While there are a lot of good bars, the best are those that can consistently serve you a great cocktail, and those are unfortunately rare. It’s time owners realize that we come to bars to enjoy our drinks and there is nothing better than seeing a great stocked bar with the bartenders making classic and modern cocktails. Most bars rarely move beyond whiskies & standard white spirits. Cocktails are normally made with the cheapest spirits available and masked with liberal doses of sweet & sour mixes. That’s the beauty of trying out a Classic Martini, the nature of the drink means it is impossible to make a good one without premium alcohol.

Cary GrantThe Classic Martini has found its way across popular culture in books, movies & music, romanticizing the drink to almost the throne sat upon by champagne! Bolstering the decadence and magic around it are the gentleman who swore by it down the ages, including Roosevelt, Ernest Hemingway, Winston Churchill, Cary Grant and Frank Sinatra.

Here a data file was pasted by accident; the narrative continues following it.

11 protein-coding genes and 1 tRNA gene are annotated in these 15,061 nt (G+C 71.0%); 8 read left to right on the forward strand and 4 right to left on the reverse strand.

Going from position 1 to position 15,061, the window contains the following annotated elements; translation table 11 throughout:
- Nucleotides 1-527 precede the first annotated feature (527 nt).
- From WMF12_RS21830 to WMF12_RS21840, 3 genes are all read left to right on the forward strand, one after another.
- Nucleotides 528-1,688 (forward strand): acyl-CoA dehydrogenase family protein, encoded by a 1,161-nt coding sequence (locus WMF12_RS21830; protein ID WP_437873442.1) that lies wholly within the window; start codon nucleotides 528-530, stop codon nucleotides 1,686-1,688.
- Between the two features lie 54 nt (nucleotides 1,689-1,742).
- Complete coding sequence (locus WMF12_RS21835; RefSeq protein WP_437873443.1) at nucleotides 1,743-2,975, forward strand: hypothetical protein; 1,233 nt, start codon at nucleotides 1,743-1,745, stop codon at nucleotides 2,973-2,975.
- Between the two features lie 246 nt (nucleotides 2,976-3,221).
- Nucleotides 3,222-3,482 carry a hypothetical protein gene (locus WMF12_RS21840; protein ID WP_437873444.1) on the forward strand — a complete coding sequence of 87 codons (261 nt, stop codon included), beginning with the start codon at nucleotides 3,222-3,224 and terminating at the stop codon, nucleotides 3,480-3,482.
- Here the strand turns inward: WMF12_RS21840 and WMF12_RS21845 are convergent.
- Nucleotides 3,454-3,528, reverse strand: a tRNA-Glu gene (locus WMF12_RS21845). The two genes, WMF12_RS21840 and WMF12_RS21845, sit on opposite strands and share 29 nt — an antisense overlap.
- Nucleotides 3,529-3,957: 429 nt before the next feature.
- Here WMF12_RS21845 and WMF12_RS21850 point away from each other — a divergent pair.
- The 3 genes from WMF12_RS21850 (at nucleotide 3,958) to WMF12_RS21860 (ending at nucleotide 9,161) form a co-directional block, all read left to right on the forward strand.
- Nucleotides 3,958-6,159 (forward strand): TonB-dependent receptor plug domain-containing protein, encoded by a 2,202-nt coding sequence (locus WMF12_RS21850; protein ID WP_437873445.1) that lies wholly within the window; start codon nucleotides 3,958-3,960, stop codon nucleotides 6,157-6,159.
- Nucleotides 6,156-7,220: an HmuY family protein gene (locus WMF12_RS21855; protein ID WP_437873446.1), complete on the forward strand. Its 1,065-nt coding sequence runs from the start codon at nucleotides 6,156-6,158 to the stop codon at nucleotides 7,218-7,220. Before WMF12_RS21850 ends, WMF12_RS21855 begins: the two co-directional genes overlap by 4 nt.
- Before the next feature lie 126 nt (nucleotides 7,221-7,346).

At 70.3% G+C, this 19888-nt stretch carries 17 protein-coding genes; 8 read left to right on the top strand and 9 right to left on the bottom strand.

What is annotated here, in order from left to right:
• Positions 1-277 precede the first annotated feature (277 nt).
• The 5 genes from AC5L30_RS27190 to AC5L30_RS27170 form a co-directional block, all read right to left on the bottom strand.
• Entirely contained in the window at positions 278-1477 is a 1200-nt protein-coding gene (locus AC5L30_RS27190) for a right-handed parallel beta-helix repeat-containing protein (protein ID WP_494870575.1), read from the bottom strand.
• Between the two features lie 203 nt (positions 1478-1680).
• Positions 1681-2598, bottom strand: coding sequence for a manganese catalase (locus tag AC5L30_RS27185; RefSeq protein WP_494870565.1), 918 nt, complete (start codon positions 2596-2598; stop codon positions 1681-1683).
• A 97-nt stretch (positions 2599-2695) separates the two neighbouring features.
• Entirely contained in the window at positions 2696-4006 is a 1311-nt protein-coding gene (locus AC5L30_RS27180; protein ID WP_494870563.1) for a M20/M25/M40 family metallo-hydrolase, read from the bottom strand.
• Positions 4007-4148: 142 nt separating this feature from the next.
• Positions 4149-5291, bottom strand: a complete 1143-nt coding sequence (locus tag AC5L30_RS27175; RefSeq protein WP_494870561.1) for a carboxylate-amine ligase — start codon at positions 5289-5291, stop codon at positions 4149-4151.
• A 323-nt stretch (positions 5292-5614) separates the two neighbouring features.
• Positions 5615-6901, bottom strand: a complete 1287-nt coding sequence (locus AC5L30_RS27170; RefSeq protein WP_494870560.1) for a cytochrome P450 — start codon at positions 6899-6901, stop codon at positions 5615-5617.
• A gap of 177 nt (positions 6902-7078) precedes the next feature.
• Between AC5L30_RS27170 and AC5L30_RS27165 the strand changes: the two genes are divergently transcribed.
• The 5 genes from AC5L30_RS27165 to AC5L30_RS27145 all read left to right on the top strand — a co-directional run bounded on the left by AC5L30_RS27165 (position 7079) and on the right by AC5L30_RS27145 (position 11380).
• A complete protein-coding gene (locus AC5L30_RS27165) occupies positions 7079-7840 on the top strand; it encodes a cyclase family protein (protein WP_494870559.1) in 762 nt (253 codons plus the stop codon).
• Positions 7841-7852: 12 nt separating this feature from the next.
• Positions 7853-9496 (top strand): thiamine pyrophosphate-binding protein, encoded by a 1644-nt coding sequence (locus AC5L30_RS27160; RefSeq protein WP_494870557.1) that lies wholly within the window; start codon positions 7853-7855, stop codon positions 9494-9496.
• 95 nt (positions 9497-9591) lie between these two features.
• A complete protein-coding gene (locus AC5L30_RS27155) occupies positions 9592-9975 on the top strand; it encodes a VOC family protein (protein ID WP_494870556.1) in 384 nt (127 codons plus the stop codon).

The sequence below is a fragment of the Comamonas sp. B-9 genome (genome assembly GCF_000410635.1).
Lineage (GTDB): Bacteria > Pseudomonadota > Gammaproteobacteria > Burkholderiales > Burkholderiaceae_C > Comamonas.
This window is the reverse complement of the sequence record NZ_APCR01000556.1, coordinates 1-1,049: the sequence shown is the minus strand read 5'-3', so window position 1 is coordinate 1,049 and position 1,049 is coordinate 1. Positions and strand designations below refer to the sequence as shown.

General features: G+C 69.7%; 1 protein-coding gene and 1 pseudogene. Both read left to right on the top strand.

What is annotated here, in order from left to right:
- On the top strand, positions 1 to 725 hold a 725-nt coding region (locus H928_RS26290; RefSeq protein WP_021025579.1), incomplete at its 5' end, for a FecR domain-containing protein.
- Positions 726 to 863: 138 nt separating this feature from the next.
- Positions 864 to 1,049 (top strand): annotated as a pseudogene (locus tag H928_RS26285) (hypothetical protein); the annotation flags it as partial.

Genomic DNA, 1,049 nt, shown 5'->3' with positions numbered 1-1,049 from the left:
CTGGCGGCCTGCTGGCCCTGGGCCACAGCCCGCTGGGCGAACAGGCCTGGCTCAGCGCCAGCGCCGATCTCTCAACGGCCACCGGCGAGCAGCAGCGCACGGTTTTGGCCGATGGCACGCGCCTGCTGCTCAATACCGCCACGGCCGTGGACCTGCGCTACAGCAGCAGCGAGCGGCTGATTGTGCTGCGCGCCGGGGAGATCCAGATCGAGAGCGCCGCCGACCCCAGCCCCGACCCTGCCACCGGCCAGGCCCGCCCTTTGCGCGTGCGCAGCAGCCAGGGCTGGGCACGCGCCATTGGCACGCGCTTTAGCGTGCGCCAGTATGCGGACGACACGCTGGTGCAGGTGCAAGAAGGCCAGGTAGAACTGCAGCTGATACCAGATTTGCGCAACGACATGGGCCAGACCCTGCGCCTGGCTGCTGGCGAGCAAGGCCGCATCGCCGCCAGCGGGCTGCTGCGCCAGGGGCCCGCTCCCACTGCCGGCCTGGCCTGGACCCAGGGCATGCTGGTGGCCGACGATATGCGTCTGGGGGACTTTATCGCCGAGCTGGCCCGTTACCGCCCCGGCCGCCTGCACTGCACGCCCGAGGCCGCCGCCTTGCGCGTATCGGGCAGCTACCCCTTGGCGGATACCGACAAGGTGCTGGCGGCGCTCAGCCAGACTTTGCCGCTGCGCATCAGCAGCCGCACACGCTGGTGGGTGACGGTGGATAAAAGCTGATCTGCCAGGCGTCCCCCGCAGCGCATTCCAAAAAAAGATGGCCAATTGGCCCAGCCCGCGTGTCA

Legend says that if it was not for the Martini, Churchill might not have won the war! Apocryphal quotes abound around the drink including my favorite, One martini is all right. Two are too many, and three are not enough”.

The Classic Martini is made from gin, vermouth, with an olive or a twist of lime. Nothing more, nothing less. The dirtier variety is an addition of brine from the olive jar and a couple olives  more. This is the Martini. Gin Martini

The best cocktails in Delhi are made at Smokehouse Grill, Shroom, Shalom, PCO, Setz, Magique, Ricks, Blue Bar & Shiro. Not surprisingly all these bars have experienced managers and forward thinking owners pushing the envelope. So you will find quality brands, interesting infusions and Sake varieties! The glasses are right, drinks are cold, infusions interesting and the flavors and fruits fresh and inviting.